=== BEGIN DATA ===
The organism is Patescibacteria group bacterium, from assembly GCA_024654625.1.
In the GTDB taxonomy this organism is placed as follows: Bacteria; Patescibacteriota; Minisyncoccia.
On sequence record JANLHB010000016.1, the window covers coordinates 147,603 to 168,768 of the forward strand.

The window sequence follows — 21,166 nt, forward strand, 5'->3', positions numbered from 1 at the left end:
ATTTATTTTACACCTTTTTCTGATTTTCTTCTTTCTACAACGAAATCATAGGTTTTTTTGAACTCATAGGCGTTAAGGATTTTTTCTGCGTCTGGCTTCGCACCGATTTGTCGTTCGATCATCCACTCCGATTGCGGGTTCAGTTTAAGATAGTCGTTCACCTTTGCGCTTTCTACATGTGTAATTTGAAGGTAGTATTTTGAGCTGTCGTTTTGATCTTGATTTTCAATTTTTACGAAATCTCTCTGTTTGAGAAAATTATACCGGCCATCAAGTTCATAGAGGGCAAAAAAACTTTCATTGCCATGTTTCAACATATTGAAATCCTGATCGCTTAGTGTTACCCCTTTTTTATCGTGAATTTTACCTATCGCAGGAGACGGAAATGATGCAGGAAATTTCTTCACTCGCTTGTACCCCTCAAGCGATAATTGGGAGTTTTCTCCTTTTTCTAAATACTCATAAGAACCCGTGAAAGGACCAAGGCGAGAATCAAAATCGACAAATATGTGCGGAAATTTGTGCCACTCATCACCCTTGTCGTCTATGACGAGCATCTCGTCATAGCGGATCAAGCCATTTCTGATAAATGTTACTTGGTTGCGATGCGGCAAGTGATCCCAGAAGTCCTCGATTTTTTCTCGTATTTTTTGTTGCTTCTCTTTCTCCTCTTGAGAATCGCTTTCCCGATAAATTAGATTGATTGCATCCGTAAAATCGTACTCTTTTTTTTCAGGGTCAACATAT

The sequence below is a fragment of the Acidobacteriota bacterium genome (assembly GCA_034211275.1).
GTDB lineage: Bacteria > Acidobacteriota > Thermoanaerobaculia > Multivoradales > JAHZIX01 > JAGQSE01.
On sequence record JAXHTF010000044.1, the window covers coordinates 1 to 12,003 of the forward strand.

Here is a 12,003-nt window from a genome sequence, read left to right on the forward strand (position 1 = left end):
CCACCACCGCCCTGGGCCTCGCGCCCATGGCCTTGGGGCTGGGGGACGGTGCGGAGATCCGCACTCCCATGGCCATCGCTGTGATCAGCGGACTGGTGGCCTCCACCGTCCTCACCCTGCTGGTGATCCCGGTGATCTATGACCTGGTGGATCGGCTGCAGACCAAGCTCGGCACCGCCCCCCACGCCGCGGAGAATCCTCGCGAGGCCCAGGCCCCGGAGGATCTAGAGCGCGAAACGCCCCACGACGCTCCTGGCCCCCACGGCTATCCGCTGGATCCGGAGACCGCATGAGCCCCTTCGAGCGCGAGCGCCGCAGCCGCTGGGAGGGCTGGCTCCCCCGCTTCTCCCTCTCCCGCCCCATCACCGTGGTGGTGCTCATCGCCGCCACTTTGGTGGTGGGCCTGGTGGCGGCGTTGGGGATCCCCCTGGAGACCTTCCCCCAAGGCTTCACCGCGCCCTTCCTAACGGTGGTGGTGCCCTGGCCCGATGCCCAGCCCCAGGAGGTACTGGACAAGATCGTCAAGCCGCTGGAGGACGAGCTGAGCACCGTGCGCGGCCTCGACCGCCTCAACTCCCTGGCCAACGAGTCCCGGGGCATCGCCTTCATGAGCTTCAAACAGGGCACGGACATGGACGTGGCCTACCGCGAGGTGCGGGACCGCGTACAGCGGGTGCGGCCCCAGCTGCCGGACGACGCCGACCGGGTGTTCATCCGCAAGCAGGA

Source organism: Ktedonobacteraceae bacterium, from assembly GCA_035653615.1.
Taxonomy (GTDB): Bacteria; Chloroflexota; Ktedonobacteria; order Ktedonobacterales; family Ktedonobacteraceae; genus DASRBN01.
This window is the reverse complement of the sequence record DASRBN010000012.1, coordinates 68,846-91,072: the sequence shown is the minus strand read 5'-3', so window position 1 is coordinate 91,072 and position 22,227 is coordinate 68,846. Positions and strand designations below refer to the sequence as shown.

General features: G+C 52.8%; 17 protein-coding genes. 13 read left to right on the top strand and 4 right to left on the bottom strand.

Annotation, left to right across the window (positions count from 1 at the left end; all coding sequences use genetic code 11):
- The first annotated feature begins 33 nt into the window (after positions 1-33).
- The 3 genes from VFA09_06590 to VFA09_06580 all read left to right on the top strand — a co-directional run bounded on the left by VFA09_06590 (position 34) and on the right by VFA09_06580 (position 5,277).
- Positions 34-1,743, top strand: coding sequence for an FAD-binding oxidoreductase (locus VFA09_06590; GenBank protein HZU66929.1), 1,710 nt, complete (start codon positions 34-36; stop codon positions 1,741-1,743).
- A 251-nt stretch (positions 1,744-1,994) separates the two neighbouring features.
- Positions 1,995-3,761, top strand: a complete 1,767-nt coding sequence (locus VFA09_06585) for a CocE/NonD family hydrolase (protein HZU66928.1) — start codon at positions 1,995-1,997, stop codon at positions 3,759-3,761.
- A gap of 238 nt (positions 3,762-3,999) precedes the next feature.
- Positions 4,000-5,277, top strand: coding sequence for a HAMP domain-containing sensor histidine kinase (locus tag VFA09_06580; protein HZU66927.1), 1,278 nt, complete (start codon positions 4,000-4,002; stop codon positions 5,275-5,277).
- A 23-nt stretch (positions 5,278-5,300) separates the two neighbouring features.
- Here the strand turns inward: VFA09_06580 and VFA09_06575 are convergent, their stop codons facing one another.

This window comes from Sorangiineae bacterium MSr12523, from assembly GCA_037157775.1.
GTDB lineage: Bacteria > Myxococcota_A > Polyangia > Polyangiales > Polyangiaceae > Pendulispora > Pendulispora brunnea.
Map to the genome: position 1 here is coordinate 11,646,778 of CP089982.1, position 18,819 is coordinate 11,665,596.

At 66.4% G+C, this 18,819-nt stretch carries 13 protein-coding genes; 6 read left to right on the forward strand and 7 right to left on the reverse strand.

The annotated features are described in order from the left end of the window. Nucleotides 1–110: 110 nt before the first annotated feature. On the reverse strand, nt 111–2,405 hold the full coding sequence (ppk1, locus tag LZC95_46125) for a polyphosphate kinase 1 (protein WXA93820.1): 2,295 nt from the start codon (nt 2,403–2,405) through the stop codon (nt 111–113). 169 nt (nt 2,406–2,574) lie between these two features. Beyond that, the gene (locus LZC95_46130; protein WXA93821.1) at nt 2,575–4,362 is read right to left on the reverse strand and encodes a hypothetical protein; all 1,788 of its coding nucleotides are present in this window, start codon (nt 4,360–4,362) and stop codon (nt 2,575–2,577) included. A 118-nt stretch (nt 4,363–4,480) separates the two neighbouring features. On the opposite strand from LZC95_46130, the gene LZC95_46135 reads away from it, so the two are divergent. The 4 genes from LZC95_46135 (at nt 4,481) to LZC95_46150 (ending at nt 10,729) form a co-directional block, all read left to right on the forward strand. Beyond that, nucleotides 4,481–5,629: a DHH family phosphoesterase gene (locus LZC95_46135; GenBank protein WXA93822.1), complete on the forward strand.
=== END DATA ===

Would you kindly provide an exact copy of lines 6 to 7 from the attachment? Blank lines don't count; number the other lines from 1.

The sequence below is a fragment of the Acidobacteriota bacterium genome (assembly GCA_034211275.1).
GTDB lineage: Bacteria > Acidobacteriota > Thermoanaerobaculia > Multivoradales > JAHZIX01 > JAGQSE01.